There’s some interesting details, some fun characters, and of course, a sexy, gorgeous immortal boyfriend of all perfection. Then there’s the ghost of her twelve-year-old sister who isn’t forbidding or whatever you think a ghost might be; a fortuneteller who Ever goes from hating to needing to hating to distrusting to wanting to kill to needing help from over and over again; a remarkable place called “Shadowland” where anything is possible; buttloads of manifested red tulips; one hot surfer dude; vengeful drama queen high school girls; thirteen year old twins that worship Damen and hate Ever that they suddenly become the guardians of; and lots of angst.

It went too fast in some areas, and lingered a bit in some conversations and ideas that should have been summed up faster. In the series as a whole, there were a lot of abstract concepts added that were kind of hard to grasp, and there were just a ton of them. I got tired of the meditations and visualizations and the “imagining myself immersed in a cone of brilliant, cleansing, healing white light"s. And I don’t know, but Ever’s got to have the strongest shoulders of anyone on the planet, because she shrugs multiple times a page. There is always shrugging, in every book.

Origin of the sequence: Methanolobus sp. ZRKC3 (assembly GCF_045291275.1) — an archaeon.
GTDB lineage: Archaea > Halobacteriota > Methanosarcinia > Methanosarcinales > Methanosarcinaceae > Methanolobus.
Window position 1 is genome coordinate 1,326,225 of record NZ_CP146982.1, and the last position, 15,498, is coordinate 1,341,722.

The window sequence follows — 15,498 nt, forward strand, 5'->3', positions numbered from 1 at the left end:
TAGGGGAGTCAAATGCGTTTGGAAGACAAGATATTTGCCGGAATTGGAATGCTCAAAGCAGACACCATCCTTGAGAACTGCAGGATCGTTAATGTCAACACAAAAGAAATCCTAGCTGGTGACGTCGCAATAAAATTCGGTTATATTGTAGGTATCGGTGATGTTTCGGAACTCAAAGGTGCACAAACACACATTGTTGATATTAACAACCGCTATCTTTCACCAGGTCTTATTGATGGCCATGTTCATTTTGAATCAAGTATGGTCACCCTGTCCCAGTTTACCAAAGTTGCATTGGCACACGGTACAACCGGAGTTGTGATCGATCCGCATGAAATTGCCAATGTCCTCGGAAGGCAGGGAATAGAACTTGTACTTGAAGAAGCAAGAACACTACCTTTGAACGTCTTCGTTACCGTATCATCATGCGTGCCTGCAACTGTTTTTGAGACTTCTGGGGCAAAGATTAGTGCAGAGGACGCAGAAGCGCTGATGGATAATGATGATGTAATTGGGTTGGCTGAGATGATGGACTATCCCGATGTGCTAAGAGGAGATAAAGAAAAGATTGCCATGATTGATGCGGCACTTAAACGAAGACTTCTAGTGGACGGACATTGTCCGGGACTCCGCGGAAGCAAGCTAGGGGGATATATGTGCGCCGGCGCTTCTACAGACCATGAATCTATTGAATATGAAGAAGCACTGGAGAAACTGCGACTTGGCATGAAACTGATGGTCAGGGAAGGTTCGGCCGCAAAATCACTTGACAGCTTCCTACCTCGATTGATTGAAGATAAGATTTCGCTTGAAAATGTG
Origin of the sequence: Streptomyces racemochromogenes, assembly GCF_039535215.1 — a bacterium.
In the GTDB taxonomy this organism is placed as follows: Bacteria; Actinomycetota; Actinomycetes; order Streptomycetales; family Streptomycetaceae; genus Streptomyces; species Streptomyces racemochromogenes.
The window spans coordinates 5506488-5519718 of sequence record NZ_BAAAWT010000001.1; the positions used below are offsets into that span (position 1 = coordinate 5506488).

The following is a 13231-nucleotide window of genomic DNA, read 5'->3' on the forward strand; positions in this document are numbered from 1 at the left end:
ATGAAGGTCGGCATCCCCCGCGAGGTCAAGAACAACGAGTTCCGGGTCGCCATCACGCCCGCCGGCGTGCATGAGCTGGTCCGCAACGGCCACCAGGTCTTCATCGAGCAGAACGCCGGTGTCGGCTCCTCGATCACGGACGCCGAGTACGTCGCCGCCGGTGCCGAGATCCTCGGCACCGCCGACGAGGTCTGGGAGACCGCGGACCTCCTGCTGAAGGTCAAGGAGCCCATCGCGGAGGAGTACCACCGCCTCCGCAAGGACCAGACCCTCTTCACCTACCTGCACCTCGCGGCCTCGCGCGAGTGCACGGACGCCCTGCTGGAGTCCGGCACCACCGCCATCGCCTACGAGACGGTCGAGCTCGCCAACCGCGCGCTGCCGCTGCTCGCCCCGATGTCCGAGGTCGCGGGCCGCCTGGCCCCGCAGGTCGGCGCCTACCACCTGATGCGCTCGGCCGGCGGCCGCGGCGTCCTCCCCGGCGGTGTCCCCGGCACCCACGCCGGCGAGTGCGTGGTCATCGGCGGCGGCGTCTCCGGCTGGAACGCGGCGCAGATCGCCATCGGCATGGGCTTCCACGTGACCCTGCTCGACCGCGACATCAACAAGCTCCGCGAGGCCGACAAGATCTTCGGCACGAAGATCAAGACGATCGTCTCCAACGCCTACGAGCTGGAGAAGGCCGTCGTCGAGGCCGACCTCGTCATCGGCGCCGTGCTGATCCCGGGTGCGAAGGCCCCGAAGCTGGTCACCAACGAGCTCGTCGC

Still, I liked it. Ever can be totally stupid sometimes and you want to rip her hair out because she’s being childish or not judging right or just being stupid, or all three plus more. I was losing interest around Shadowland (book three), tired of everything going wrong and Ever just making it worse by not telling Damen that she screwed up and making everything a million times worse, but Dark Flame caught my attention again. The ending was unexpected, character roles shifted in a way I didn’t expect, and suddenly I’m interested to see where Alyson Noel takes it, and if she can wrap it up in one more book, because if she doesn’t... she better not think that I’m going to just be a nice, obedient reader and just take it. Because if she does think that, then she’s got another think coming, let me tell you that. I WLL NOT BE TAKEN ADVANTAGE OF!